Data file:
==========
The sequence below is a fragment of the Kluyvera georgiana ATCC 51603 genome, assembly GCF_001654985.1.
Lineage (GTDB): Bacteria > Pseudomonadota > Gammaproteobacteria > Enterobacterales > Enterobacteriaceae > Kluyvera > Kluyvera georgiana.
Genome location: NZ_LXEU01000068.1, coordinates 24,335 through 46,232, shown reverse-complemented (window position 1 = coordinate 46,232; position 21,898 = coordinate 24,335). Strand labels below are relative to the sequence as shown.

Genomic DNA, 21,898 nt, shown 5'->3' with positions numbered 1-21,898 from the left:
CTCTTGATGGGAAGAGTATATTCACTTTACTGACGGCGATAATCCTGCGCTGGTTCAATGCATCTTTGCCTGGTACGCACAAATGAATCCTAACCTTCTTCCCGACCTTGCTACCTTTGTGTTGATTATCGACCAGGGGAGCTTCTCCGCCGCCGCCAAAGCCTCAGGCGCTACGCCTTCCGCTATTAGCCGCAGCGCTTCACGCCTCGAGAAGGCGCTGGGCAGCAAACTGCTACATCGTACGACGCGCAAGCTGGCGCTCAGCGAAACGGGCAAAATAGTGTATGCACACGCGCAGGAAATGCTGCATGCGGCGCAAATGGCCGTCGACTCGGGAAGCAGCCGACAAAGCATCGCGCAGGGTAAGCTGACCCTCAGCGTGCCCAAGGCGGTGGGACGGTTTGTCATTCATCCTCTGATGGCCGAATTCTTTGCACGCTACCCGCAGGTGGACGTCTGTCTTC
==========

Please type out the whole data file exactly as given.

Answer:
The sequence below is a fragment of the Kluyvera georgiana ATCC 51603 genome, assembly GCF_001654985.1.
Lineage (GTDB): Bacteria > Pseudomonadota > Gammaproteobacteria > Enterobacterales > Enterobacteriaceae > Kluyvera > Kluyvera georgiana.
Genome location: NZ_LXEU01000068.1, coordinates 24,335 through 46,232, shown reverse-complemented (window position 1 = coordinate 46,232; position 21,898 = coordinate 24,335). Strand labels below are relative to the sequence as shown.

Genomic DNA, 21,898 nt, shown 5'->3' with positions numbered 1-21,898 from the left:
CTCTTGATGGGAAGAGTATATTCACTTTACTGACGGCGATAATCCTGCGCTGGTTCAATGCATCTTTGCCTGGTACGCACAAATGAATCCTAACCTTCTTCCCGACCTTGCTACCTTTGTGTTGATTATCGACCAGGGGAGCTTCTCCGCCGCCGCCAAAGCCTCAGGCGCTACGCCTTCCGCTATTAGCCGCAGCGCTTCACGCCTCGAGAAGGCGCTGGGCAGCAAACTGCTACATCGTACGACGCGCAAGCTGGCGCTCAGCGAAACGGGCAAAATAGTGTATGCACACGCGCAGGAAATGCTGCATGCGGCGCAAATGGCCGTCGACTCGGGAAGCAGCCGACAAAGCATCGCGCAGGGTAAGCTGACCCTCAGCGTGCCCAAGGCGGTGGGACGGTTTGTCATTCATCCTCTGATGGCCGAATTCTTTGCACGCTACCCGCAGGTGGACGTCTGTCTTC